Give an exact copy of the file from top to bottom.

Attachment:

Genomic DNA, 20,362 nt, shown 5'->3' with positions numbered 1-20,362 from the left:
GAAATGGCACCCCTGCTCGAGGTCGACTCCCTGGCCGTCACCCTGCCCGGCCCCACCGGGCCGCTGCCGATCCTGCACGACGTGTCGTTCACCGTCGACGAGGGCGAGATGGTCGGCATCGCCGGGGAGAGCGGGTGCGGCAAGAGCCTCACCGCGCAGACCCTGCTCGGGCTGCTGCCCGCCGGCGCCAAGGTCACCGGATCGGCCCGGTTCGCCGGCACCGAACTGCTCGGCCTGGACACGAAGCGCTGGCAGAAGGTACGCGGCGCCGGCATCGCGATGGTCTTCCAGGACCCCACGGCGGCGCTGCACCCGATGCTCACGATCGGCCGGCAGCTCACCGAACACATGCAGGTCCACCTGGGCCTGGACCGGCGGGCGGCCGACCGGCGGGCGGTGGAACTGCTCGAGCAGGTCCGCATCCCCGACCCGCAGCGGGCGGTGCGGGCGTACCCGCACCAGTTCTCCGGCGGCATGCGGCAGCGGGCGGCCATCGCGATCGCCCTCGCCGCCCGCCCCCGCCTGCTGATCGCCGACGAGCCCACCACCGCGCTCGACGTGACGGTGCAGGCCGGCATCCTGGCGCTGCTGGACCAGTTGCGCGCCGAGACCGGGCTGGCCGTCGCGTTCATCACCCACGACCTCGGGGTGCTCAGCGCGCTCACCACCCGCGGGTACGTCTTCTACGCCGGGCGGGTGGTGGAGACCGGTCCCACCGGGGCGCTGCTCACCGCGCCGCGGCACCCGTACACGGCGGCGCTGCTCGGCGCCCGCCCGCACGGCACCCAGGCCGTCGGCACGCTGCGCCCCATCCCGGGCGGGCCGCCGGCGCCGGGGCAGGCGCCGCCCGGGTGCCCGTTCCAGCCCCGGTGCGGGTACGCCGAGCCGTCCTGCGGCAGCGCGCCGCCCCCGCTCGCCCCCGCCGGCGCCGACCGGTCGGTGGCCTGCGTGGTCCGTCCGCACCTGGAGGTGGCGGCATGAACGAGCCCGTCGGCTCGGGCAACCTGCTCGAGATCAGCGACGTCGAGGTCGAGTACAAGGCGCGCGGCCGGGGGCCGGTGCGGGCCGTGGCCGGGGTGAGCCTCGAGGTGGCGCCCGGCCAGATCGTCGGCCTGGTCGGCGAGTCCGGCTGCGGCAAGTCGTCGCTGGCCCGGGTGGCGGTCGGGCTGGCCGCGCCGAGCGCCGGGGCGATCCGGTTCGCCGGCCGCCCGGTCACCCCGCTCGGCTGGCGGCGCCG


Genomic DNA, 20,362 nt, shown 5'->3' with positions numbered 1-20,362 from the left:
GAAATGGCACCCCTGCTCGAGGTCGACTCCCTGGCCGTCACCCTGCCCGGCCCCACCGGGCCGCTGCCGATCCTGCACGACGTGTCGTTCACCGTCGACGAGGGCGAGATGGTCGGCATCGCCGGGGAGAGCGGGTGCGGCAAGAGCCTCACCGCGCAGACCCTGCTCGGGCTGCTGCCCGCCGGCGCCAAGGTCACCGGATCGGCCCGGTTCGCCGGCACCGAACTGCTCGGCCTGGACACGAAGCGCTGGCAGAAGGTACGCGGCGCCGGCATCGCGATGGTCTTCCAGGACCCCACGGCGGCGCTGCACCCGATGCTCACGATCGGCCGGCAGCTCACCGAACACATGCAGGTCCACCTGGGCCTGGACCGGCGGGCGGCCGACCGGCGGGCGGTGGAACTGCTCGAGCAGGTCCGCATCCCCGACCCGCAGCGGGCGGTGCGGGCGTACCCGCACCAGTTCTCCGGCGGCATGCGGCAGCGGGCGGCCATCGCGATCGCCCTCGCCGCCCGCCCCCGCCTGCTGATCGCCGACGAGCCCACCACCGCGCTCGACGTGACGGTGCAGGCCGGCATCCTGGCGCTGCTGGACCAGTTGCGCGCCGAGACCGGGCTGGCCGTCGCGTTCATCACCCACGACCTCGGGGTGCTCAGCGCGCTCACCACCCGCGGGTACGTCTTCTACGCCGGGCGGGTGGTGGAGACCGGTCCCACCGGGGCGCTGCTCACCGCGCCGCGGCACCCGTACACGGCGGCGCTGCTCGGCGCCCGCCCGCACGGCACCCAGGCCGTCGGCACGCTGCGCCCCATCCCGGGCGGGCCGCCGGCGCCGGGGCAGGCGCCGCCCGGGTGCCCGTTCCAGCCCCGGTGCGGGTACGCCGAGCCGTCCTGCGGCAGCGCGCCGCCCCCGCTCGCCCCCGCCGGCGCCGACCGGTCGGTGGCCTGCGTGGTCCGTCCGCACCTGGAGGTGGCGGCATGAACGAGCCCGTCGGCTCGGGCAACCTGCTCGAGATCAGCGACGTCGAGGTCGAGTACAAGGCGCGCGGCCGGGGGCCGGTGCGGGCCGTGGCCGGGGTGAGCCTCGAGGTGGCGCCCGGCCAGATCGTCGGCCTGGTCGGCGAGTCCGGCTGCGGCAAGTCGTCGCTGGCCCGGGTGGCGGTCGGGCTGGCCGCGCCGAGCGCCGGGGCGATCCGGTTCGCCGGCCGCCCGGTCACCCCGCTCGGCTGGCGGCGCCG